Wooden Lacing Apple
A bright and cute threading exercise for young children featuring a green caterpillar creeping through a shiny red apple!
The apple measures approximately 8.5cm x 10cm. The caterpillar and the apple are both wooden.
I have used this activity in my Montessori classroom for many years. Whenever it is presented on the shelf it is well-received by the children and is in almost constant use. Each child tends tod spend a great deal of time focusing intently on the task and engaging in lots of repetition (please see below to learn more about undoing the threading to allow for repetition).
This is a great exercise for Pre-schoolers. The child builds hand-eye coordination, motor control and concentration through the process of pushing the caterpillar through the holes, pulling the thread through and finding the next entry point!
The wooden caterpillar's cylindrical shape resembles the dimensions of a pencil (or other writing implements) making this in ideal but subtle 'pre-writing' exercise. The child needs to turn and rotate the apple to find the next hole and this ensures that the activity is 'bi-lateral', involving both hands for two different elements of the same overall task.
The task of 'unthreading' the caterpillar provides a greater degree of challenge. The adult can demonstrate to the child how to push it back through the last hole it entered and then pull gently on the string (and so on).
Younger children may need assistance with this process, particularly during their initial attempts. In a Montessori multi-age classroom setting the younger child can be encouraged to seek the assistance of an older peer (as Dr Montessori said - "There they work side by side; he who prepares himself and he who perfects himself.") In a home setting the young child could ask an older sibling for assistance or the parent may need to help to undo the threading to prepare it for use again.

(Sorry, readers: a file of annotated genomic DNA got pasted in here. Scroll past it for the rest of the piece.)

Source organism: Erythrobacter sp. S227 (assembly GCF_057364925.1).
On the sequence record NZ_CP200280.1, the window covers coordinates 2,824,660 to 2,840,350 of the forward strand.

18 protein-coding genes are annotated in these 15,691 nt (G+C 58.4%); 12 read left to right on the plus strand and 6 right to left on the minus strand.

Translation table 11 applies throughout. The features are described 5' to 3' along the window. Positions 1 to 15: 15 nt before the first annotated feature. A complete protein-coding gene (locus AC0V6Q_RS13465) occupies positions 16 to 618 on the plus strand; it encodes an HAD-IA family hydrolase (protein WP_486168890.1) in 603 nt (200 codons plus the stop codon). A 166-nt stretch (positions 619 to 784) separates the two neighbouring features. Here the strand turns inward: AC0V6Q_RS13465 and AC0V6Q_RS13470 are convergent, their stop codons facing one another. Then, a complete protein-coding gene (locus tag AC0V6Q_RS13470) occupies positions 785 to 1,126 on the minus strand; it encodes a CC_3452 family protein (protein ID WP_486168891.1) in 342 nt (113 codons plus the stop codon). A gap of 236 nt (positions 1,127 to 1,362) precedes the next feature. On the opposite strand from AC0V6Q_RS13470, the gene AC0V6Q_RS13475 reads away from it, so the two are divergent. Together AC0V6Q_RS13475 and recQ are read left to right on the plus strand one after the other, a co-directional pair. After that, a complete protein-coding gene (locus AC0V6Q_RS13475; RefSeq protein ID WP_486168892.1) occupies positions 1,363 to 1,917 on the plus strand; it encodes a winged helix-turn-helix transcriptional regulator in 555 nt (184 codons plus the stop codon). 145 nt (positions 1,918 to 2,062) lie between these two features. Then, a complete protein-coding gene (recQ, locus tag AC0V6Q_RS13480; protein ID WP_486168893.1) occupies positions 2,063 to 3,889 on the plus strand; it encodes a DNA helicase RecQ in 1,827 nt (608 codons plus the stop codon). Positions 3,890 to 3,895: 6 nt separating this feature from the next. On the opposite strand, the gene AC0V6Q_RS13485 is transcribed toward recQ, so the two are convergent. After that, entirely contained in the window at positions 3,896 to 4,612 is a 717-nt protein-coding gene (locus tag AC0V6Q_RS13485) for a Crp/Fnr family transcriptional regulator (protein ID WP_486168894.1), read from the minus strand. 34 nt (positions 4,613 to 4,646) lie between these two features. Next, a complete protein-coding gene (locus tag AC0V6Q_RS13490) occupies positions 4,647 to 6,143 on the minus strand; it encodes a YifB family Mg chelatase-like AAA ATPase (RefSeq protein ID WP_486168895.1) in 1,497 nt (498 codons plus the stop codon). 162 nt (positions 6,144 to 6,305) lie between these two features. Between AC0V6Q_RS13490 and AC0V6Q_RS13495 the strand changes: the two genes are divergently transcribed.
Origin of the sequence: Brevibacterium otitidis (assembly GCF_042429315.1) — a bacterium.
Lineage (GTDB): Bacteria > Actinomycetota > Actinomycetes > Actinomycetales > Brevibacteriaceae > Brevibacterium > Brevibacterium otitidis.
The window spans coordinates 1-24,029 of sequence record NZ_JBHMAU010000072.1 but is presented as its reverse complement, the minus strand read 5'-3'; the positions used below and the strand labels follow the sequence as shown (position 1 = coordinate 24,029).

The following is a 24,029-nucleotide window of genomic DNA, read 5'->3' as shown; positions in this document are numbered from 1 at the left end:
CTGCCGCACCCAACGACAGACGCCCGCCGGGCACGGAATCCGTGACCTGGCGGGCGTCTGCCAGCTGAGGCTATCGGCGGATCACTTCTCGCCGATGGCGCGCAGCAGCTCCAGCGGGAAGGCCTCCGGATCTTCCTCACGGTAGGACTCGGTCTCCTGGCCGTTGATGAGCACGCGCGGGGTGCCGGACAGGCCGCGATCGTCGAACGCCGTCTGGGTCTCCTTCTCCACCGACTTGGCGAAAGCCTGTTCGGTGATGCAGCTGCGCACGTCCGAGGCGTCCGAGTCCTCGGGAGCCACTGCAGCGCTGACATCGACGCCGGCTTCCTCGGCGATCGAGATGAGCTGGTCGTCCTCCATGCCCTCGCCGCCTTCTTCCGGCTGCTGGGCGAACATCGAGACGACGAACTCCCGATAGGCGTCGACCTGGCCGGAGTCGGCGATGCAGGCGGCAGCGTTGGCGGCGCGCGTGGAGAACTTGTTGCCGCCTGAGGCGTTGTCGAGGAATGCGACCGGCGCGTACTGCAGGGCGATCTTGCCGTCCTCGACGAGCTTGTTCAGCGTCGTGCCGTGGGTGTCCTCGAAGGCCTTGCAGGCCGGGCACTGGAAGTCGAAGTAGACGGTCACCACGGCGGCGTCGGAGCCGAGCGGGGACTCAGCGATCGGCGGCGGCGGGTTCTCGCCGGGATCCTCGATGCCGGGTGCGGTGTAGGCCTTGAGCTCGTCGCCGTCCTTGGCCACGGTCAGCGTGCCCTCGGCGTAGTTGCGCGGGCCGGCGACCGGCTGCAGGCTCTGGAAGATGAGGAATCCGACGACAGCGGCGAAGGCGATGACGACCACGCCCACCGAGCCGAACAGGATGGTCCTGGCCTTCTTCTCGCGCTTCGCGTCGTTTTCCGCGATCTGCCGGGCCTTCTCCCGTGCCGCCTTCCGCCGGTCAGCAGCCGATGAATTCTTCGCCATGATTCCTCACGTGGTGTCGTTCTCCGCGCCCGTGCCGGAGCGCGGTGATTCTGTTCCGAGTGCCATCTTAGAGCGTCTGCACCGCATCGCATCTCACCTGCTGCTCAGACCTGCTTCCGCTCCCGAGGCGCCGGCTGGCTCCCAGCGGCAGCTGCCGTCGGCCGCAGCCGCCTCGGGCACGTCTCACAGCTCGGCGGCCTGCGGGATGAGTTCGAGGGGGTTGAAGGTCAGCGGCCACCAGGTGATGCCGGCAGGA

Once a child has mastered the art of 'unthreading' (which is much more challenging than the initial threading process!) then the Lacing Apple provides opportunities for long periods repetition without intervention from an adult.
Please note - one of the four year olds in my classroom recently pointed out to me that the 'caterpillar' doesn't appear to have any legs and must therefore be a worm! He is the first child in many years to make this observation but he is actually quite correct that a true caterpillar is the larval stage of an insect and should therefore have six working legs! So it's up to you if you would prefer to use the term 'worm' for the little green creature or if you would prefer to just assume that a caterpillar met with an unfortunate amputation accident!